Participants to the roundtable included representatives from Nourish Scotland, Tamar Grow Local, the Biodynamic Land Trust, the Soil Association Land Trust, the Kindling Trust, the Ecological Land Co-op, and Shared Assets. We reviewed the UK draft country report, work from the Access to Land ‘Land Strategies’ collaboration and participants were asked to comment in particular on what they saw to be the real demand for land in the UK, the obstacles to getting it; and any innovative approaches of note.
As ever, the high cost of land and the viability of earning a living from growing vegetables on five acres or less provided good reasons for gloom, as did the news from Scotland that very few Scottish people wanted to become farmers - the so-called demand was from abroad.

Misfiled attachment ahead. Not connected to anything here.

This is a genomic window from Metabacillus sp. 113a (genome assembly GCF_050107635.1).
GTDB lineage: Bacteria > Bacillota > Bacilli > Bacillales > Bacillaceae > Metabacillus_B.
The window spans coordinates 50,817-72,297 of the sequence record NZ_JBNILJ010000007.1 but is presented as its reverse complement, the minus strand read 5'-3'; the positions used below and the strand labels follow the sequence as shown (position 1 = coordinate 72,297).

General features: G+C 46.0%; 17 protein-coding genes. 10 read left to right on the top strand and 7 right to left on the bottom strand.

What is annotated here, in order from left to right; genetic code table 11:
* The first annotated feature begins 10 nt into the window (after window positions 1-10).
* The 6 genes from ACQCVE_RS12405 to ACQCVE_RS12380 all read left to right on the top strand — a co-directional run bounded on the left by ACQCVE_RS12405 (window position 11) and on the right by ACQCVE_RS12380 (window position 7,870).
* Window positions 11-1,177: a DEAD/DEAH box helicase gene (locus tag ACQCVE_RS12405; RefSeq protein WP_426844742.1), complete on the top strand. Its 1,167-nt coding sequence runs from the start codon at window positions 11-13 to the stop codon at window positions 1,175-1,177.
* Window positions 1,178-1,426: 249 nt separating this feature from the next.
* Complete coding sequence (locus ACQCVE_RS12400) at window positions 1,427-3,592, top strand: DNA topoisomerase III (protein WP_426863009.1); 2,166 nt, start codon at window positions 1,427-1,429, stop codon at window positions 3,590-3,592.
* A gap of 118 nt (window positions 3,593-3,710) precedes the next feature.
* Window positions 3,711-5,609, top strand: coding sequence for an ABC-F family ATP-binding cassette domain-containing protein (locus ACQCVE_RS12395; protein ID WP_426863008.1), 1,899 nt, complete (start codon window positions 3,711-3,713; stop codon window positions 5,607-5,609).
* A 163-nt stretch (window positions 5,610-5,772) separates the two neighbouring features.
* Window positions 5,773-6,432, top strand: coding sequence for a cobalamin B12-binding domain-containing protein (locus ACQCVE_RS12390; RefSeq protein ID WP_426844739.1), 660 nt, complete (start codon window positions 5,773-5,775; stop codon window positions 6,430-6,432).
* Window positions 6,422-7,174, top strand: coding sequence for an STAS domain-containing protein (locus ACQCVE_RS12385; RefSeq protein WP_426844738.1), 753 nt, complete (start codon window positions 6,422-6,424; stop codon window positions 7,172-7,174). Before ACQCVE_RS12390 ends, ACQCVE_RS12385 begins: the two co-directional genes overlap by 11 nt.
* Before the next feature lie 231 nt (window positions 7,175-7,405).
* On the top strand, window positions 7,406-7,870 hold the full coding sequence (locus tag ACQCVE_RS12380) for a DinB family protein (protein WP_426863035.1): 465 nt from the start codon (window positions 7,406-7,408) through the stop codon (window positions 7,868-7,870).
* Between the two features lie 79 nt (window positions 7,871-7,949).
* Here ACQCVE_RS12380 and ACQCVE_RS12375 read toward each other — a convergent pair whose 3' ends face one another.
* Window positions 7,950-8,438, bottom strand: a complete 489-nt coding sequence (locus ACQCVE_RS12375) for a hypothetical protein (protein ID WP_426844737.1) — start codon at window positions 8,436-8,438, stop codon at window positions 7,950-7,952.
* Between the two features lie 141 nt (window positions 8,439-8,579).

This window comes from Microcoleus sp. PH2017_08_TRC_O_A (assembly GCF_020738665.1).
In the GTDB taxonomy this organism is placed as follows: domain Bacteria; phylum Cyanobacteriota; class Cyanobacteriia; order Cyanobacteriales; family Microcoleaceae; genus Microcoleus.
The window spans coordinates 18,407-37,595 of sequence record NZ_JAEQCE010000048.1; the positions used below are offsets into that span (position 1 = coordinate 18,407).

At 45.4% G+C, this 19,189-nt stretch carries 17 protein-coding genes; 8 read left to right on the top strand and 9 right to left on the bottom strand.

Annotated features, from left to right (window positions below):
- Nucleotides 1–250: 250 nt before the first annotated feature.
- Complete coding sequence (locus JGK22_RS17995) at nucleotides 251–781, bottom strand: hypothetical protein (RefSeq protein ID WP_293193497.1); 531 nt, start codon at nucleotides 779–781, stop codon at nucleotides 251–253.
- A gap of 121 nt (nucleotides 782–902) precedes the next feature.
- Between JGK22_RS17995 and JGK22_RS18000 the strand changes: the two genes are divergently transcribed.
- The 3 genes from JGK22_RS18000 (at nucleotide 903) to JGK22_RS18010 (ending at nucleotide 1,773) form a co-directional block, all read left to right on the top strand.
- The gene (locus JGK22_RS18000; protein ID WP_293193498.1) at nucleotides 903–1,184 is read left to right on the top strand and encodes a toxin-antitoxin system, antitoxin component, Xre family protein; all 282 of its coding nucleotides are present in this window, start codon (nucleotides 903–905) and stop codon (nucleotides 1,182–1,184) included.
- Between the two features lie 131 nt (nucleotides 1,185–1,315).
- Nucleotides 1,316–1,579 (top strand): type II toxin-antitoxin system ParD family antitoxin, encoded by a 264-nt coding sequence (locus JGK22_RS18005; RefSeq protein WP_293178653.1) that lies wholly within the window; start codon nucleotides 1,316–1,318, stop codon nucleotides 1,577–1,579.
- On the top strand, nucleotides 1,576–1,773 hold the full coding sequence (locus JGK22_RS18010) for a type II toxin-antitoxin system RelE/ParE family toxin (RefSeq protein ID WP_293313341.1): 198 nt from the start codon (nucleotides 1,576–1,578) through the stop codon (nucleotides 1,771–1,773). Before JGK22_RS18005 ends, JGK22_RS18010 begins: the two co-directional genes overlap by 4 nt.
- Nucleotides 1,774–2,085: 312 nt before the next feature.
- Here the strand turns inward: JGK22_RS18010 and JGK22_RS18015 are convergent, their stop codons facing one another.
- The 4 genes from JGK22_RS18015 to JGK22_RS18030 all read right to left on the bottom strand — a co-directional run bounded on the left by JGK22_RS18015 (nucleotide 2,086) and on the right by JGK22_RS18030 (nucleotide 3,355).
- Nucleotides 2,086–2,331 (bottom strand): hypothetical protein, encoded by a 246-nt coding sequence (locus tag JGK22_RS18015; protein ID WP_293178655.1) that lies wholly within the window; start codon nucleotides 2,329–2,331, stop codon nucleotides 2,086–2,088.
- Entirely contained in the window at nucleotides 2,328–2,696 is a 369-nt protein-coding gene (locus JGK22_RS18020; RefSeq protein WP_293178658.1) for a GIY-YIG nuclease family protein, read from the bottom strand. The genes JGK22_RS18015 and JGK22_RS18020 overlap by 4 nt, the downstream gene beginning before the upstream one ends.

We had though three farm owners approaching retirement wanting to find an appropriate legal means to make their land available to new entrants; and some hopeful news that the 10 acre ban on public money to subsidise farming would be lifted post-Brexit. But the real need is to conceive of land differently. The concept of land as a commons seems to be gaining traction (at least among lawyers and academics) and would be worth exploring further.
Most of the sessions and presentations from ORFC 2019 were recorded and can be found here.